So this past September (I KNOW! I have been absent for a while, but it was all for a good cause—more on that later) I was honored to serve for a second year as a Judge at the Maryland Seafood Festival Crab Soup Cook Off.
Folks who don’t live in Maryland may not understand just how deeply rooted crabs are in Chesapeake native culture.
It’s deep folks. Like mother’s milk. Or life-blood. Like the ocean abyss deep.
Cream of Crab Soup, Vegetable Crab Soup, Crab Cakes, Crab Omelettes, Crab Benedict, Crab Quiche, Crab Imperial….
Crab is King in these parts. Unless you are eating She-Crab, but we will get to that another day…..
The Crab Soup Cook Off is Serious Business for crab eaters and crab cookers alike. Hundreds of people line up before the gates are opened. Chefs from across the Chesapeake region clamor to participate even though it means they will serve gallons and gallons of not inexpensive soup to folks who expect bottomless “samples” of each entry.
This year, I was assigned Cream of Crab Soup. The most contentious contest of all, which suits my lightening rod self just fine. Chef Charles McKnew of Ports of Call in Annapolis told me: “The best award at the Crab Soup Cook-Off is Cream of Crab Soup. At the end of the day, winning for Cream of Crab is what matters to the restaurants and it’s the People’s Choice Award especially, that counts.”
Not that being a judge is completely meaningless next to the Voice of The People, or anything….
Chef should know though: he’s been to the festival more times than he can count and has won the coveted People’s Choice Award at least five times.
This year he won 1st place from the Judges (ahem, ahem) and 3rd place from the People (lousy palates is all I can say LOL).
So just what is the secret to McKnew’s success?
He’s been making the same recipe for twenty years. He says he doesn’t get bored of it. “My wife works for the Post Office, so I have a good idea of what day-after-day drudgery is,” he says.
Happiness is directly linked to perspective, I’ve always believed.
Cream of Crab Soup requires a roux. Technically, a roux is a mix of equal parts butter and flour well combined and cooked in a heavy pot. It is primarily used to thicken a sauce or soup. You may recognize it as the base for homemade gravy. Here is a great tutorial for making roux.
The key for crab soup roux, McKnew says, is melting the butter, whisking the flour in briskly, and cooking the mixture until the flour is nutty but not browned.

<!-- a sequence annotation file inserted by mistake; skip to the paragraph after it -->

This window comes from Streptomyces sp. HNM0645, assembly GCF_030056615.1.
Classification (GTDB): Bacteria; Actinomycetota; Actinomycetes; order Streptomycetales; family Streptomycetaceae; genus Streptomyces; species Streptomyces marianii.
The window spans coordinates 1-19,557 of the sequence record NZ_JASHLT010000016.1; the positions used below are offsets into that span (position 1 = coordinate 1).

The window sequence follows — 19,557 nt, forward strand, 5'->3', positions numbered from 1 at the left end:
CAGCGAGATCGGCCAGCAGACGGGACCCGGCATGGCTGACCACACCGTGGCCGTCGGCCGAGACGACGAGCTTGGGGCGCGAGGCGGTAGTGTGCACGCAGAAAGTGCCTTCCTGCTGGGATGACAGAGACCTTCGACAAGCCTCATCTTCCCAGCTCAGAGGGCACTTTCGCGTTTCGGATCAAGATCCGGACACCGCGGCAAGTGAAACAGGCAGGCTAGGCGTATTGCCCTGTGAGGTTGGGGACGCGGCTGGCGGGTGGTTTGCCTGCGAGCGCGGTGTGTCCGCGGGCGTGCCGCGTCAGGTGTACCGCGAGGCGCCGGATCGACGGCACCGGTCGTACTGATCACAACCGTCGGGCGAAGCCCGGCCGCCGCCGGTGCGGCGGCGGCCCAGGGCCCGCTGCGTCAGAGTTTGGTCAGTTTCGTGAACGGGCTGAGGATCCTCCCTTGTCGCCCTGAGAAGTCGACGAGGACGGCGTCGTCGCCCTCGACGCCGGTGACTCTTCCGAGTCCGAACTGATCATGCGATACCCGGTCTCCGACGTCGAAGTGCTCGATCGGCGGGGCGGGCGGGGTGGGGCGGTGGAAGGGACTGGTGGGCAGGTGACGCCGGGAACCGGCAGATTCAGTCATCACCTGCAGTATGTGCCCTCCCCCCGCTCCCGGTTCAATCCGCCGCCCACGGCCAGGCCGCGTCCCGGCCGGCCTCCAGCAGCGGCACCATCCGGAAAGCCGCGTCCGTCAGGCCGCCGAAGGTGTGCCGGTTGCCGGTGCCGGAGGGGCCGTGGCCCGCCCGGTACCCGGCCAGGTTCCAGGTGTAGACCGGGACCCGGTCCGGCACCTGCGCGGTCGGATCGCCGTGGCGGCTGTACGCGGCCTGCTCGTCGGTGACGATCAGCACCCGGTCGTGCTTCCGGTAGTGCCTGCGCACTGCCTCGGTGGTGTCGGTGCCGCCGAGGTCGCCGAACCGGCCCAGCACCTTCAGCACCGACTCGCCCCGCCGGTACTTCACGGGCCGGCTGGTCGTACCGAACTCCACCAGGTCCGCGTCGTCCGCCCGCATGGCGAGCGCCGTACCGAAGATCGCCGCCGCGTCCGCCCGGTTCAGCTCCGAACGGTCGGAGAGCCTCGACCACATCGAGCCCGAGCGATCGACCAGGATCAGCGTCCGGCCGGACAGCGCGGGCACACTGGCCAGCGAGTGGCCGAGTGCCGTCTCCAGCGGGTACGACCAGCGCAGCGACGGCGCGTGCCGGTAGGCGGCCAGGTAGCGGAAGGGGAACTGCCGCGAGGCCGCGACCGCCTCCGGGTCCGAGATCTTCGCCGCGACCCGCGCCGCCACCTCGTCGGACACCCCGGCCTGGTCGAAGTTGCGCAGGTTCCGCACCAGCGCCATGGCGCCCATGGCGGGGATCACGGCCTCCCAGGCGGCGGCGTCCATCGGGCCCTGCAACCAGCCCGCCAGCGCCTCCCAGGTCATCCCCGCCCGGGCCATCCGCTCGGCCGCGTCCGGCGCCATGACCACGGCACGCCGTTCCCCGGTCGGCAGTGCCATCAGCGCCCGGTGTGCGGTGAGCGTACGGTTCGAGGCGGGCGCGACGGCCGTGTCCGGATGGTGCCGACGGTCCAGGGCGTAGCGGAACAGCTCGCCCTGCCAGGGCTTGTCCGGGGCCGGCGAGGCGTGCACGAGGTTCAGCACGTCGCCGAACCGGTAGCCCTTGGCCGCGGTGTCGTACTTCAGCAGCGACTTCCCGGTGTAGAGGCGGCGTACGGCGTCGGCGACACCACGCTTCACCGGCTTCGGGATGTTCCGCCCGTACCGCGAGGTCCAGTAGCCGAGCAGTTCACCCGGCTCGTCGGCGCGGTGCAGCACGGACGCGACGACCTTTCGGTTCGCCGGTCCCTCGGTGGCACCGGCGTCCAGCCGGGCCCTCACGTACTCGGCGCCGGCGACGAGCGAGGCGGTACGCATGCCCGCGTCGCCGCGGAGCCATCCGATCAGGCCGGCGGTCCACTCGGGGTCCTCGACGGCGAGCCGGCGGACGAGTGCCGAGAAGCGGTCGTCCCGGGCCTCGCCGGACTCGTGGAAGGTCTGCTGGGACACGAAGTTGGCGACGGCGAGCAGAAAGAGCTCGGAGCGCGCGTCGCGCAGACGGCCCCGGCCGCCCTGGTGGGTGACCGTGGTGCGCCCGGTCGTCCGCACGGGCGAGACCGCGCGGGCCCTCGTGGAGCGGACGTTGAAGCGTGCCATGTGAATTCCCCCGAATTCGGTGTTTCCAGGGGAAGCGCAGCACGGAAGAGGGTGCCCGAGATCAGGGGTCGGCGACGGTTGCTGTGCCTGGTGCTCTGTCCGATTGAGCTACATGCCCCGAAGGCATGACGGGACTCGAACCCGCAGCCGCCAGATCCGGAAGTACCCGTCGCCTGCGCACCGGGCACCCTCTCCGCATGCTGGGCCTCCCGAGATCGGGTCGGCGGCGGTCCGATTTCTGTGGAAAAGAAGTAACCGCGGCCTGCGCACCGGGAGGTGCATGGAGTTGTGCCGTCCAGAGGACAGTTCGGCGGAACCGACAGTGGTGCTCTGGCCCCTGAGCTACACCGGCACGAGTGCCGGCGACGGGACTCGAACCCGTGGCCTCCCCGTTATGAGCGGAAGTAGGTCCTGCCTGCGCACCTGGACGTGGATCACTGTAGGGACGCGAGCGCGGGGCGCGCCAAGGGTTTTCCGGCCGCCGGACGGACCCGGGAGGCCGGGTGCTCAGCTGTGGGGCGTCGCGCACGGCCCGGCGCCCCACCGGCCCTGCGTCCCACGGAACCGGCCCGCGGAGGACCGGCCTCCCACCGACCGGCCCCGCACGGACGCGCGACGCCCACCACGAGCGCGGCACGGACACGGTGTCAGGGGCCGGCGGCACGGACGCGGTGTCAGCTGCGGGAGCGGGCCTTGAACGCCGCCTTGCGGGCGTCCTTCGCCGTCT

It is really easy to scorch a roux. Don’t feel bad if you mess it up. It’s just butter and flour. You don’t even need fancy butter. Just try again. Hot pan, melted butter, stir, stir, stir until it’s creamy brown and smells so rich and good… and don’t burn.
After the roux, cream is added. Some folks use half-n-half. Others use heavy cream. Some people mix the two. I say more cream than half-n-half, but really it’s a personal thing. I like to add heated cream to my soup—it’s less of a shock to the roux. If you don’t heat the cream first, turn the burner down and slowly let your soup base warm. You have to take my word for it and heat slowly, or the butter and cream could break, the separation resulting in an unattractive, unappetizing dish.
Don’t scorch the soup on the bottom of the pan because all that crunchy brown fond will get stirred into the creamy, white perfection of the soup. You will be able to see it, and worse to taste it. I can tell you that scorching put one contestant in last place this year!
The piece de resistance is the crabmeat. What to use since crab is so expensive? Chef uses a combination of lump and claw meat. “This way you get the large chunks plus a bit of crab in every bite.”
McKnew’s roux is made with around 10 pounds (that’s 40 sticks, folks!) of butter and 64 quarts of half-n-half. He seasons his soup with a combination of Old Bay, tempered with dry mustard that is quieted with mace. When he warms up the soup at the Festival, he adds about 40 pounds of lump crab to it. His secret ingredient is a hefty hit of sherry as garnish.
Here is Chef’s recipe, which I hope you will try before crab season runs out and you have to rely on the frozen stuff to get you through…NOT that frozen is bad….just that for Marylanders, whose obsession with crab far exceeds anything I’ve experienced outside of New York bagels, fresh is best.Feel free to share...